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MEMORIES IN FOCUS: Marion lawyer was at center of Populist movement years ago

MARION HISTORICAL MUSEUM PHOTO

Frank Doster

Among the most colorful of Marion’s many impactful politicians of the late 19th and early 20th centuries was Frank Doster, a Civil War veteran who went on to serve as chief justice of the state supreme court from 1897 to 1903.

At one time or another, Doster, who eventually considered himself a socialist, belonged to almost every political movement ever to take root in the county.

A Virginia native who grew up in Indiana, Doster came to Marion Centre, as the town was known, in 1871 at age 22 after he had run away from home to join the cavalry in the Civil War, which cost the lives of both of his brothers.

“He enlisted in the country’s service at the age of 15, and for two years this brave and beardless boy was in the front of the battle, the closing few months of which time was served in Kansas,” the Marion Times later wrote in endorsing one of his many candidacies for statewide office.

Assigned by the cavalry to guard the Santa Fe Trail against a feared Indian uprising after the war, Doster served at Moore’s ranch near Durham and returned to the county as a lawyer after passing a bar exam in Illinois.

Originally a staunch member of the Republican Party, which at the time had left-leaning tendencies, he was elected as the youngest member of the state legislature in 1872.

He apparently was frequently confused for another fresh-faced young Republican from Marion — Record editor E.W. Hoch, who from 1905 to 1909 served as governor.

Hoch, who eventually became one of Doster’s fiercest political rivals, wrote about being mistaken for Doster in 1879.

“At first we bristled up and informed them, ‘This is not Doster,’” Hoch wrote “but when they kept coming and it began to look like we would have to fight the whole county to resent every insult, we submitted to the humiliation as gracefully as possible, while a bevy of our young lady friends stood by, giggling like idiots.

“We never know what moment some double-fisted witness he has badgered or litigant he has beaten will jump on us and pound the animation entirely out of our anatomy, so to speak. Besides, what editor likes to have another fellow’s old wash bills poked at him for payment while the other fellow rakes in the funds from delinquent subscribers.”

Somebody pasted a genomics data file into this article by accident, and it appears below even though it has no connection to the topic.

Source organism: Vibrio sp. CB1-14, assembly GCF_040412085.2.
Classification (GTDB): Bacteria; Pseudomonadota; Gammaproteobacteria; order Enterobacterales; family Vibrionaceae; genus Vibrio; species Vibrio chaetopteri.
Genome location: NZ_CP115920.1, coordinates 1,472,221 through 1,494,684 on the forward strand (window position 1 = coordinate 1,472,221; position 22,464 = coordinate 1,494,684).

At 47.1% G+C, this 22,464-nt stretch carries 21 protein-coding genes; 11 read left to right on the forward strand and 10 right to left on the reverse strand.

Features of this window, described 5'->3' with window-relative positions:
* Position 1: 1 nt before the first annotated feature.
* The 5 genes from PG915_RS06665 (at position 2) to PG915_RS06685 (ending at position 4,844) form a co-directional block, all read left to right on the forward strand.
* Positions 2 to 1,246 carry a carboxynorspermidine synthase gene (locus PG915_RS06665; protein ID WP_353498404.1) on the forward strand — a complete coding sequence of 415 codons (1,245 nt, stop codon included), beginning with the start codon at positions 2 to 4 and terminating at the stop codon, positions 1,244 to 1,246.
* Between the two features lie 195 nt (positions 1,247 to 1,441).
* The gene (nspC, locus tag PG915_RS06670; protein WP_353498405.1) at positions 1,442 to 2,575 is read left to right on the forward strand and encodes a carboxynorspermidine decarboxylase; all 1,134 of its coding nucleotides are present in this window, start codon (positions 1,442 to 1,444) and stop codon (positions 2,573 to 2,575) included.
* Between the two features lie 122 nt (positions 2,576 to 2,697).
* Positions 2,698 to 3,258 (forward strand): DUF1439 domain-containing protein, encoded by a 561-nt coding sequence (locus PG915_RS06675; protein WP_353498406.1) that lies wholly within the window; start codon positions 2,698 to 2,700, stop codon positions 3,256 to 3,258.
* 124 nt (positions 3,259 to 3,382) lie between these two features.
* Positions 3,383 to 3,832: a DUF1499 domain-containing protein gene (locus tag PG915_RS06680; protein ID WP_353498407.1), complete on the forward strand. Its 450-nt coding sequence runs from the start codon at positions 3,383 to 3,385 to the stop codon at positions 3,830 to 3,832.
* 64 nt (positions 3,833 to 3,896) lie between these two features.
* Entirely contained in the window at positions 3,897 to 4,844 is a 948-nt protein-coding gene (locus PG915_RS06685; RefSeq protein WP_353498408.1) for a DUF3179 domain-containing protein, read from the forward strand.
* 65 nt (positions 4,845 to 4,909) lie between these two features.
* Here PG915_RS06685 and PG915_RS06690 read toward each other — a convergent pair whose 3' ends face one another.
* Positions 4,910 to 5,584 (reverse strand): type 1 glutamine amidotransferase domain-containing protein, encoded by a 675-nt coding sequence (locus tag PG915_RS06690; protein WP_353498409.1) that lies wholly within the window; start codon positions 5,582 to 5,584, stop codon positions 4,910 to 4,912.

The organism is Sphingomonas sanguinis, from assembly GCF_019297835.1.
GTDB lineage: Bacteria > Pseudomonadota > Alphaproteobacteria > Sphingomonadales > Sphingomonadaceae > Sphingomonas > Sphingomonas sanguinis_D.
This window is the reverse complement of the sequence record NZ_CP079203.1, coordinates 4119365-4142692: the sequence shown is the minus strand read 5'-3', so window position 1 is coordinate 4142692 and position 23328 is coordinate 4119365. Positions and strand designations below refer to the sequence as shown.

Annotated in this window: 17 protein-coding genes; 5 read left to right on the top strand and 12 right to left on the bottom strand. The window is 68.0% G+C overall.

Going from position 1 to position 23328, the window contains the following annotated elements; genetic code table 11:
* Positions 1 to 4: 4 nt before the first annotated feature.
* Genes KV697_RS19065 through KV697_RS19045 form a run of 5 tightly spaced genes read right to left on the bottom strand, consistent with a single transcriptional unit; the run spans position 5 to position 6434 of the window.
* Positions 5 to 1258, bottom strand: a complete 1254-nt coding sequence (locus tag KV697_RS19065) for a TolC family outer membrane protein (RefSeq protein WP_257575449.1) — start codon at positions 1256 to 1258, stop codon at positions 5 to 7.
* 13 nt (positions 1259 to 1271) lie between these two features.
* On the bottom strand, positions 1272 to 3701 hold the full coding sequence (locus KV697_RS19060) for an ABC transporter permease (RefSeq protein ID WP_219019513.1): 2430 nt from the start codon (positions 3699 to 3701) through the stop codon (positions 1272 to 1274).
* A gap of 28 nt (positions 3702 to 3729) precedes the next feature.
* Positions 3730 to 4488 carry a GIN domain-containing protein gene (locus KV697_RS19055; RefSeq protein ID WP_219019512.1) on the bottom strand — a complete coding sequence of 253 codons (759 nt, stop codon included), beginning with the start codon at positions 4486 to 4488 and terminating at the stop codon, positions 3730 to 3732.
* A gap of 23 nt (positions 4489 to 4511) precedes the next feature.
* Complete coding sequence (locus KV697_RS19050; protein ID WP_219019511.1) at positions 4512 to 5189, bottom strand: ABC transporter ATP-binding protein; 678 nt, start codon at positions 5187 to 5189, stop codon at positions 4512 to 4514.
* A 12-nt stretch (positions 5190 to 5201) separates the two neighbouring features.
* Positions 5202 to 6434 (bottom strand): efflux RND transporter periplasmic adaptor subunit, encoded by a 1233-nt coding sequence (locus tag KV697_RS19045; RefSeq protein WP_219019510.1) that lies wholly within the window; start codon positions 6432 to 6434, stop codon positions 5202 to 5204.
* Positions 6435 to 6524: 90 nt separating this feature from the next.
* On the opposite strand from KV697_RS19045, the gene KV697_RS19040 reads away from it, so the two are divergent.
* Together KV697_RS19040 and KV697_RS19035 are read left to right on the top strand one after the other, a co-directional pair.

Doster unsuccessfully ran for U.S. Senate as a Republican in 1876 but left the party the next year in response to backroom dealings in which northern Republicans agreed to end Reconstruction in the South in exchange for awarding 20 contested electoral votes to Rutherford B. Hayes, who then won the presidency with the narrowest possible Electoral College majority — just one vote.

Doster switched first to the Greenback Party (an anti-monopoly group associated with the Grange) and then to the People’s Party, more widely known as the Populists, led nationally by famed orator William Jennings Bryan.

While his views generally were socialist and liberal, they also often were moralistic.

In 1880, for example, he campaigned for a proposed state constitutional amendment banning the manufacture and sale of intoxicating liquors except for medicinal, scientific, and chemical purposes. He also was an early advocate for women’s voting rights and a strong supporter of anti-monopoly laws and public ownership of utilities.

In 1887, declining offers of nomination from both the Republicans and the Democrats, he successfully ran as an independent for district judge.

Five years later, he again was an unsuccessful U.S. Senate candidate — this time on the Populist ticket.

“He is at once the brainiest, brightest, and most radical of the People’s Party leaders,” the Abilene Chronicle wrote.

The Times responded: “It requires radical leaders to work reforms. St. Paul was radical . . . and yet he was the greatest man of his day. John Brown was radical and impulsive . . . and yet his name will be held dear as long as the Union endures. Frank Doster may be in advance of the times. He is certainly not behind. But a leader of the people ought to be in advance. If not, how can he lead?”

Senators in those days were selected not by voters but by state legislators. The election was confused by the fact that two rival legislatures briefly were seated in Topeka. Eventually, Doster lost by a single vote.

Two years later, running on both the Democratic and the Populist tickets, he won election as chief justice despite failing to carry Marion County, where he garnered only 45 percent of the vote.

In 1914, Doster, who moved to Topeka while serving as chief justice, again was mentioned as a Senate candidate, this time on the Democratic ticket.

“Doster is acknowledged to be the ablest lawyer in the state by the lawyers themselves,” the Elk County Citizen wrote at the time. “Judge Doster was one of the first men in the state to see the wrong of corporation rule and to declare himself in favor of the people and against corporate control, and for that reason was the target of abuse of the corporation press and corporation speakers.

“During the past dozen years, a great change has taken place, and the things that Doster advocated 35 years ago and that, if his advice had been followed, would have saved thousands of people of Kansas their homes and much attendant misery are now popular.”

Doster, subject the 1969 book “Persevering Populist” by historian and Marion native Michael Brodhead, continued to be a popular orator on the lecture circuit, at one point expressing some support for Russian communism.

He died in 1933 at age 86 and is buried in Marion Cemetery.

Last modified April 25, 2019

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